Other Iranian officials have also come out admitting that the regime’s nuclear program was always designed to manufacture nuclear weapons. In April, it was reported that former deputy speaker of the Iranian Parliament Ali Motahari said: “From the very beginning, when we entered the nuclear activity, our goal was to build a bomb and strengthen the deterrent forces but we could not maintain the secrecy of this issue.”

The former head of the Atomic Energy Organization of Iran, Fereydoon Abbasi-Davani, also acknowledged that his work was part of a “system” designed to develop nuclear weapons. According to a report from November 2021: “The former AEOI head also told IRNA that he worked with [nuclear scientist Mohsen] Fakhrizadeh on ‘nuclear defense.’

“Abbasi claimed that Fakhrizadeh had been targeted by Iran’s enemies for years, but ‘when the country’s all-encompassing growth came concerning satellites, missiles, and nuclear weapons, and [Iran] crossed the various frontiers of knowledge, the issue became more serious for them.'”

The Biden administration’s non-existent leadership has helped the ruling mullahs to buy time in the last two years and speed up their nuclear program, increasing their uranium enrichment from 20% to 60%, conducting uranium metal research, development and production, and adding additional advanced uranium enrichment centrifuges. The emboldened regime of the mullahs even announced that they would not allow the International Atomic Energy to see images of the centrifuges.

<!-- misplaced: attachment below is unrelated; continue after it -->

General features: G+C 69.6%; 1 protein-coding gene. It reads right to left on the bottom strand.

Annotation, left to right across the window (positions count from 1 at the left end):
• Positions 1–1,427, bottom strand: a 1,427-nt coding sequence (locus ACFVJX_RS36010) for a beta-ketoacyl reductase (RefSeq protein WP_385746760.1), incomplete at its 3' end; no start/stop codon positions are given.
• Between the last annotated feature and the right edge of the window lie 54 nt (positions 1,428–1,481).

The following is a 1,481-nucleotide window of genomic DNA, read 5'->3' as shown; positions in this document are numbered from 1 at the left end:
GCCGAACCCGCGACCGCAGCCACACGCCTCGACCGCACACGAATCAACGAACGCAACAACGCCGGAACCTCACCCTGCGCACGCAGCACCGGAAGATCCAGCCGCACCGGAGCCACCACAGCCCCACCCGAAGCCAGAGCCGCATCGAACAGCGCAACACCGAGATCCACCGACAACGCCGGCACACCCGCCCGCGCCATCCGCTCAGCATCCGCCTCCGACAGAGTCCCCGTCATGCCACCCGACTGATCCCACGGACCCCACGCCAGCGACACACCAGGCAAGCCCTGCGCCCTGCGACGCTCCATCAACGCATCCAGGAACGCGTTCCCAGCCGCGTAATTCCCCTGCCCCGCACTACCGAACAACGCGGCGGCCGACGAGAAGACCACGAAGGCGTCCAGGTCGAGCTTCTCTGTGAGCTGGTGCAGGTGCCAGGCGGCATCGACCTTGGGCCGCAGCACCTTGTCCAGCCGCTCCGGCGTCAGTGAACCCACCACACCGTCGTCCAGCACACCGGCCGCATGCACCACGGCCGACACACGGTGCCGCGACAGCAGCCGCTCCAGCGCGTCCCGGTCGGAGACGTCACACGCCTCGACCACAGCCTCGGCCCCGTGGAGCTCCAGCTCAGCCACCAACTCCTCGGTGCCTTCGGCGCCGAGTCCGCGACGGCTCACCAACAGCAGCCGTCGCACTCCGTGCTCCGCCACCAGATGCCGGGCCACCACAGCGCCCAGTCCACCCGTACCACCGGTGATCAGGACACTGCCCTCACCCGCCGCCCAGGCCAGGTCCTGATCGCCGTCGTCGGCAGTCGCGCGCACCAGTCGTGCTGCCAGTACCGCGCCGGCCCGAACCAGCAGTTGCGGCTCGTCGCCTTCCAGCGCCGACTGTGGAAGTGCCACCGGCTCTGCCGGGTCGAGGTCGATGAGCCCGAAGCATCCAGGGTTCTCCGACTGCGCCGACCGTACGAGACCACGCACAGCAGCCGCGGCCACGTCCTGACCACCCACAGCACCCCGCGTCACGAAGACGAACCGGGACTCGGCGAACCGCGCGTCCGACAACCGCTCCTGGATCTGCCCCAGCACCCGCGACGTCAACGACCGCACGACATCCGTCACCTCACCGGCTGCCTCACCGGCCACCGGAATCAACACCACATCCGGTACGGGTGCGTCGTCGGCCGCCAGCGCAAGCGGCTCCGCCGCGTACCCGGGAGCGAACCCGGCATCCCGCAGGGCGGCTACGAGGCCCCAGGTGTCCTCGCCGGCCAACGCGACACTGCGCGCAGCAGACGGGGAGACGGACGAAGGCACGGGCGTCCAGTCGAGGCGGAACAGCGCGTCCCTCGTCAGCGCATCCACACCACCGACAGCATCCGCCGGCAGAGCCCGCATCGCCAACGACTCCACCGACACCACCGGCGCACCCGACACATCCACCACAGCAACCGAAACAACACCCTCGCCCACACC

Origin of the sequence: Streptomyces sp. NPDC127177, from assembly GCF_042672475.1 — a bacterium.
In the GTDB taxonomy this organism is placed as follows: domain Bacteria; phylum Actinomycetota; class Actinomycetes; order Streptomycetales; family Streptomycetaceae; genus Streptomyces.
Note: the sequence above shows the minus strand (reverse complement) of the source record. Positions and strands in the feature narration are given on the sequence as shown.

Even a joint statement issued by the UK, France and Germany stressed that Tehran “has no credible civilian need for uranium metal R&D and production, which are a key step in the development of a nuclear weapon.” Russia and Iran previously worked together to construct several nuclear reactors in Iran and advance the regime’s nuclear technology.

Biden’s new nuclear deal, if reached, will also allow Russia to cash in on a $10 billion contract to further expand Iran’s nuclear infrastructure. US Secretary of State Antony Blinken has stunningly made it clear to US lawmakers that the Biden administration will not stand in the way of Russian-Iranian nuclear cooperation and Russia cashing in on the $10 billion contract. State Department spokesman Ned Price repeated the Biden administration’s stance by pointing out: “We, of course, would not sanction Russian participation in nuclear projects that are part of resuming full implementation of the JCPOA”.

Sadly, this still seems to be the legacy that the Biden administration wants to leave: Iran’s predatory regime, the top state sponsor of terrorism, armed with nuclear bombs, and an empowered Russia that does not hesitate to use aggression and military force to invade other countries.

No wonder Biden is being called a “Russian stooge.”

* Dr. Majid Rafizadeh is a business strategist and advisor, Harvard-educated scholar, political scientist, board member of Harvard International Review, and president of the International American Council on the Middle East. He has authored several books on Islam and US Foreign Policy. He can be reached at Dr.Rafizadeh@Post.Harvard.Edu